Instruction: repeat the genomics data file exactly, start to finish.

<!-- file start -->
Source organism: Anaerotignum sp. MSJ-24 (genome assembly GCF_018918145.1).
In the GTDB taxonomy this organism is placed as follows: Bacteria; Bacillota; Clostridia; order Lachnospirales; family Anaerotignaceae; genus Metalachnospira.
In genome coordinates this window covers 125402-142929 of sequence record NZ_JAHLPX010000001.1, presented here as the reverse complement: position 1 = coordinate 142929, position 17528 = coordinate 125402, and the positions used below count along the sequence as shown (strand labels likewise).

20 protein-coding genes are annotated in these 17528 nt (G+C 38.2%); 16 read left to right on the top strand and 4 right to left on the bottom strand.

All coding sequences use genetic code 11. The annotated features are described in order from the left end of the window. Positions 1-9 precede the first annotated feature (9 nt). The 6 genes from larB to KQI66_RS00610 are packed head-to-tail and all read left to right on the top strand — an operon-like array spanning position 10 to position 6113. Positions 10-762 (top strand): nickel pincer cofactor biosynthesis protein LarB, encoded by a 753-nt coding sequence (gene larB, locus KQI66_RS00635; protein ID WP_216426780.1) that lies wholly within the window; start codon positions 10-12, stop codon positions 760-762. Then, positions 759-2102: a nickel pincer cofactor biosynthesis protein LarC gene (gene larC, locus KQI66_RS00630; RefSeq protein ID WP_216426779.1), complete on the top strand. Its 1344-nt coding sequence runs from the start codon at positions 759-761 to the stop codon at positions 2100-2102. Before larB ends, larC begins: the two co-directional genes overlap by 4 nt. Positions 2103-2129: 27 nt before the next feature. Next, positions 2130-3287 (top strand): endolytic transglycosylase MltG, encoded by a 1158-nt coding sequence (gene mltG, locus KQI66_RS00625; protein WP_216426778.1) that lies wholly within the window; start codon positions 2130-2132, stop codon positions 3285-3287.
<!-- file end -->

Source organism: Anaerotignum sp. MSJ-24 (genome assembly GCF_018918145.1).
In the GTDB taxonomy this organism is placed as follows: Bacteria; Bacillota; Clostridia; order Lachnospirales; family Anaerotignaceae; genus Metalachnospira.
In genome coordinates this window covers 125402-142929 of sequence record NZ_JAHLPX010000001.1, presented here as the reverse complement: position 1 = coordinate 142929, position 17528 = coordinate 125402, and the positions used below count along the sequence as shown (strand labels likewise).

20 protein-coding genes are annotated in these 17528 nt (G+C 38.2%); 16 read left to right on the top strand and 4 right to left on the bottom strand.

All coding sequences use genetic code 11. The annotated features are described in order from the left end of the window. Positions 1-9 precede the first annotated feature (9 nt). The 6 genes from larB to KQI66_RS00610 are packed head-to-tail and all read left to right on the top strand — an operon-like array spanning position 10 to position 6113. Positions 10-762 (top strand): nickel pincer cofactor biosynthesis protein LarB, encoded by a 753-nt coding sequence (gene larB, locus KQI66_RS00635; protein ID WP_216426780.1) that lies wholly within the window; start codon positions 10-12, stop codon positions 760-762. Then, positions 759-2102: a nickel pincer cofactor biosynthesis protein LarC gene (gene larC, locus KQI66_RS00630; RefSeq protein ID WP_216426779.1), complete on the top strand. Its 1344-nt coding sequence runs from the start codon at positions 759-761 to the stop codon at positions 2100-2102. Before larB ends, larC begins: the two co-directional genes overlap by 4 nt. Positions 2103-2129: 27 nt before the next feature. Next, positions 2130-3287 (top strand): endolytic transglycosylase MltG, encoded by a 1158-nt coding sequence (gene mltG, locus KQI66_RS00625; protein WP_216426778.1) that lies wholly within the window; start codon positions 2130-2132, stop codon positions 3285-3287.